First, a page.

“No means no, and when someone says no, you stop.”
The famous line from the Bollywood movie Pink (2016), became so iconic that they were quoted in court, during a hearing on consent in rape case by a complainant’s advocate. The conversation on consent has been going on in our country for over a century, whether it is to do age of consent or the issue of consent during a sexual assault, and as a right of an individual. Consent however, remains gendered. In a patriarchal social set up, women’s body being considered her ‘honour’ is still an issue. Women’s movement has made consent an issue of bodily autonomy and human rights.
Complainants facing sexual assault or misconduct are still asked if they said an ‘explicit’ no. Such an assumption borders on a patronizing attitude that she may not have actually said no or that her no wasn’t sure enough (read ‘feeble no’). How closely this resembles the scary pop culture cringe reference to, ‘Ladki ki naa mein haan hoti hai!’ (When a girl says no, it also means yes.) It is something we have all grown up listening to in films and songs, reading it like a message on the wall. Which basically meant, your consent does not matter. Beautifully picturized songs, would have lyrics that spoke of control over women’s thoughts, ideas, body and her being, as love. I can give you a list of a few songs, but chances are that you are already thinking about some that you would at times innocently hum, but often would be harassed by someone using the same song. Each generation of women can give you their lists.
When you raise a concern, you are told this is just some fun, and they (the harasser) did not mean any harm. Again, the intent of the person who is harassing is upheld but not the fact that someone is being objectified and their human right to exist on their terms, being taken away. The frustration of your wish, choice, autonomy, and consent not being paid any heed to, was never seen as important. The concept of consent remains so alien, that it was hardly every spoken about, as obedience was (and is), considered a virtue. Add gender roles to it, and it becomes a recipe for disaster for women’s bodily autonomy. So, stalk-ish lyrics, making light of sexual harassment as ‘eve-teasing’ and ideas like, ‘boys will be boys’, are not just some movie dialogues, almost all women have faced, and heard these. Yet, it is surprising that we all knew someone who was harassed but never anyone, or very few, who had been the harassers. How is that?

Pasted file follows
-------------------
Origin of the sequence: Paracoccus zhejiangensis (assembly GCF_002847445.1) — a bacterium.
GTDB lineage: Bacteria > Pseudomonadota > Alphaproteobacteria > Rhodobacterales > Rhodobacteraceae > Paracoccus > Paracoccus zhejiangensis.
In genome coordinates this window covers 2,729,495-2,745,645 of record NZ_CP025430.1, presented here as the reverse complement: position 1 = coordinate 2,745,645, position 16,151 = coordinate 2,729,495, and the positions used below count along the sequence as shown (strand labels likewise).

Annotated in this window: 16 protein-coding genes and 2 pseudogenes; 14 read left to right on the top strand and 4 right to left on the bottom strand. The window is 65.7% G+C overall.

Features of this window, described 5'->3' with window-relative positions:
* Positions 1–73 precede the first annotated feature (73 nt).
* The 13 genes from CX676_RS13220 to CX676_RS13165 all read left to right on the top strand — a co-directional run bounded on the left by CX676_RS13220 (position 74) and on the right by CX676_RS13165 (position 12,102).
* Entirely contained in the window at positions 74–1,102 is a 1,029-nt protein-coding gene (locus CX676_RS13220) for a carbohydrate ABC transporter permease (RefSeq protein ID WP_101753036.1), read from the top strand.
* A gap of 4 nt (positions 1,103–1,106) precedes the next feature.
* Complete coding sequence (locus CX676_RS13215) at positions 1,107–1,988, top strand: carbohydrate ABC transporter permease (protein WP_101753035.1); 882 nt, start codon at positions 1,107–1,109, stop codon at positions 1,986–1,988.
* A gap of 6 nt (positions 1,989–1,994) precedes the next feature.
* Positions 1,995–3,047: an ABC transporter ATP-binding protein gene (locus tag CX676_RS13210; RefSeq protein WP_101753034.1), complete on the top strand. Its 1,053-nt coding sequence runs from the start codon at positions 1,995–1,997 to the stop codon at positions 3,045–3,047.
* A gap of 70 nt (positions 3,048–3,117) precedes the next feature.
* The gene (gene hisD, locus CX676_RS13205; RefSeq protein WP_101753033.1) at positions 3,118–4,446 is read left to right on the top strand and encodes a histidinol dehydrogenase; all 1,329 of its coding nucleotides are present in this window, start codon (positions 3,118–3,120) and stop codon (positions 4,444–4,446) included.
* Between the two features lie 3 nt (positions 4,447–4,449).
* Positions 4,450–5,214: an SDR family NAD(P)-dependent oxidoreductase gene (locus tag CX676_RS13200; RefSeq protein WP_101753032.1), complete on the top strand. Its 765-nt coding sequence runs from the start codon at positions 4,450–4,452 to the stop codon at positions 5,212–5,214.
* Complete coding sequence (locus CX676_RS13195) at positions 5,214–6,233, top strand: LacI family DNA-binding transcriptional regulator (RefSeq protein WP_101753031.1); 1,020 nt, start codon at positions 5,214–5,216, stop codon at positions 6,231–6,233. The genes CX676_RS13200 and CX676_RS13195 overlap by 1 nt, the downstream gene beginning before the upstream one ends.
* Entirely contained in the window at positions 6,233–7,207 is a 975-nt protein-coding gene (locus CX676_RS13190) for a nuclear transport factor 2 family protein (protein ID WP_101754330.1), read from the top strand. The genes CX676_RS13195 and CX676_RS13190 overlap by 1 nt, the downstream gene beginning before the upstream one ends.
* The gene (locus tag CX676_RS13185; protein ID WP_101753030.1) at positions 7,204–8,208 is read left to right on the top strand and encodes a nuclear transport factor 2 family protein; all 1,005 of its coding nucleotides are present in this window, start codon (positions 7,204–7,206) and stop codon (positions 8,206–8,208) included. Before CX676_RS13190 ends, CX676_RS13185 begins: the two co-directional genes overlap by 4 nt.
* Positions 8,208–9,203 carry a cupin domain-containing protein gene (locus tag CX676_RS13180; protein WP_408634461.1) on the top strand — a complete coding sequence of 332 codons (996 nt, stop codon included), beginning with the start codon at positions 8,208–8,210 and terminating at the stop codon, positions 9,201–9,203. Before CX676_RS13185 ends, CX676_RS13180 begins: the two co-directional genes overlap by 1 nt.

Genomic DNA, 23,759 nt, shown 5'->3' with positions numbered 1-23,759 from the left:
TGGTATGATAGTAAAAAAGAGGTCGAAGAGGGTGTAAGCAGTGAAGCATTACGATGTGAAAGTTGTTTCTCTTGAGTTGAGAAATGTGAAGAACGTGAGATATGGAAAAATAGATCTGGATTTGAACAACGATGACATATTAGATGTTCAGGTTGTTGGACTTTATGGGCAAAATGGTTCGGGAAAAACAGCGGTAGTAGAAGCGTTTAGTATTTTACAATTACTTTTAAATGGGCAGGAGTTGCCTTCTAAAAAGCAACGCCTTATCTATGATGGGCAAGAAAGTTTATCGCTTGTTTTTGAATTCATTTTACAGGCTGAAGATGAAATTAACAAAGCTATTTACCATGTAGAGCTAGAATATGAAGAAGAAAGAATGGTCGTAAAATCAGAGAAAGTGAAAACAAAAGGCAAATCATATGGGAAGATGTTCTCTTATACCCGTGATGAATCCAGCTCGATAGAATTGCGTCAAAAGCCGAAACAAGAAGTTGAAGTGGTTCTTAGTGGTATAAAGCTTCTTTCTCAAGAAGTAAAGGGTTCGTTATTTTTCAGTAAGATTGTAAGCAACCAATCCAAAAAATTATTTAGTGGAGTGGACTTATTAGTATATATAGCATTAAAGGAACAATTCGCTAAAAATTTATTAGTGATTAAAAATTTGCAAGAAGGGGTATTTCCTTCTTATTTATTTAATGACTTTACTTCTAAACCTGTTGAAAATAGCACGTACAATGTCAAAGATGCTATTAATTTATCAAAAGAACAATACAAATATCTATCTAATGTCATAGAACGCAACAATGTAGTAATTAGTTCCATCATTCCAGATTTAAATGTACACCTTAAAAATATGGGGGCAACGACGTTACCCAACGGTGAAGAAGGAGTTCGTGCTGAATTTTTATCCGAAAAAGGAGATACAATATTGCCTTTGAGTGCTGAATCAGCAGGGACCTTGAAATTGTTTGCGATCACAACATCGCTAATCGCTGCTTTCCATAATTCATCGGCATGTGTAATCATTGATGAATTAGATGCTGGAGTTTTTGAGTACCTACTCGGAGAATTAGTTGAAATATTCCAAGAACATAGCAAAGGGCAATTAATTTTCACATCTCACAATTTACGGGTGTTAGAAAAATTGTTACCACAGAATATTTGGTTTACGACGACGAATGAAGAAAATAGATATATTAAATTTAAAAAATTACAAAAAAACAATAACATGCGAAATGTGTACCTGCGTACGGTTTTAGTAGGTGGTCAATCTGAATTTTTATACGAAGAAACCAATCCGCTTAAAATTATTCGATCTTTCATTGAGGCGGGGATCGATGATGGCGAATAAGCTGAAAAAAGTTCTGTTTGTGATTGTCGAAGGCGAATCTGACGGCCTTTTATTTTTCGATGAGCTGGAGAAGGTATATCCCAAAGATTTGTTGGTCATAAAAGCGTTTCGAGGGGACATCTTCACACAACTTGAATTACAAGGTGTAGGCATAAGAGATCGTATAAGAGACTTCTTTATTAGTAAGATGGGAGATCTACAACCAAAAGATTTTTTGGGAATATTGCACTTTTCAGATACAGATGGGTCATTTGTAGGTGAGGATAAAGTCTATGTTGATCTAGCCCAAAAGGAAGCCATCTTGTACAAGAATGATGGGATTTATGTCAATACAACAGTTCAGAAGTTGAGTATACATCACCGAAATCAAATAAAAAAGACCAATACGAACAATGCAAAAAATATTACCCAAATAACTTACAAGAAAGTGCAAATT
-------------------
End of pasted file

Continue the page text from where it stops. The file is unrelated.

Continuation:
#metoo Movement changed the way we speak about consent, so did some of the movies, that openly or by inference, spoke about women’s rights. Now, even the mainstream cinema takes conversations to the issue of consent, that has the articulation where a woman represents just herself – not her family, community or society nor their honour.
One concern that keeps coming as we speak of consent is that is verbal the only way, consent or its lack of, be expressed? UN women defines consent to be enthusiastic, given freely, informed, specific and reversible. In more simple terms, consent is respect for someone’s boundaries, which they define for themselves and not someone else. So, the emphasis more than being ‘No, means no’, should be on, ‘A yes, that is not coerced, out of fear, under-duress , manufactured, in an inebriated state.’
Consent should therefore be taught and talked about, not just to younger children but for everyone, in sexual and other aspects. Consent, as in asking someone what their boundaries are, and then respecting them. Any time you have to convince, compel or pressurize someone for their consent, it is not!
Consent is willing, enthusiastic, changeable, respectful, in full consciousness.
Consent is –
Not making someone feel bad for not saying yes
Not coercing someone for what feels right for you
Accepting their no, verbal or even a disinterest, discomfort, or backing off.
Respecting their choice
Accepting they may not want things your way
Accepting if they change their mind, after saying yes
Accepting their right to their body, is the only right.